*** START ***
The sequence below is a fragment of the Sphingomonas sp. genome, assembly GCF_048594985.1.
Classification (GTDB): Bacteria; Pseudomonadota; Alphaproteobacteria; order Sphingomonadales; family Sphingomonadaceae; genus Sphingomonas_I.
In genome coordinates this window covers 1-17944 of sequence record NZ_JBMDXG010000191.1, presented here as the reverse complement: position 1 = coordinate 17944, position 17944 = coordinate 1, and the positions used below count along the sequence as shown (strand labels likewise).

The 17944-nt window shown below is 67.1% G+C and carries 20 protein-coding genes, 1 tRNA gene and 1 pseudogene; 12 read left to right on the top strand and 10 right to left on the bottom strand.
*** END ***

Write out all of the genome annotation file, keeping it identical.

The sequence below is a fragment of the Sphingomonas sp. genome, assembly GCF_048594985.1.
Classification (GTDB): Bacteria; Pseudomonadota; Alphaproteobacteria; order Sphingomonadales; family Sphingomonadaceae; genus Sphingomonas_I.
In genome coordinates this window covers 1-17944 of sequence record NZ_JBMDXG010000191.1, presented here as the reverse complement: position 1 = coordinate 17944, position 17944 = coordinate 1, and the positions used below count along the sequence as shown (strand labels likewise).

The 17944-nt window shown below is 67.1% G+C and carries 20 protein-coding genes, 1 tRNA gene and 1 pseudogene; 12 read left to right on the top strand and 10 right to left on the bottom strand.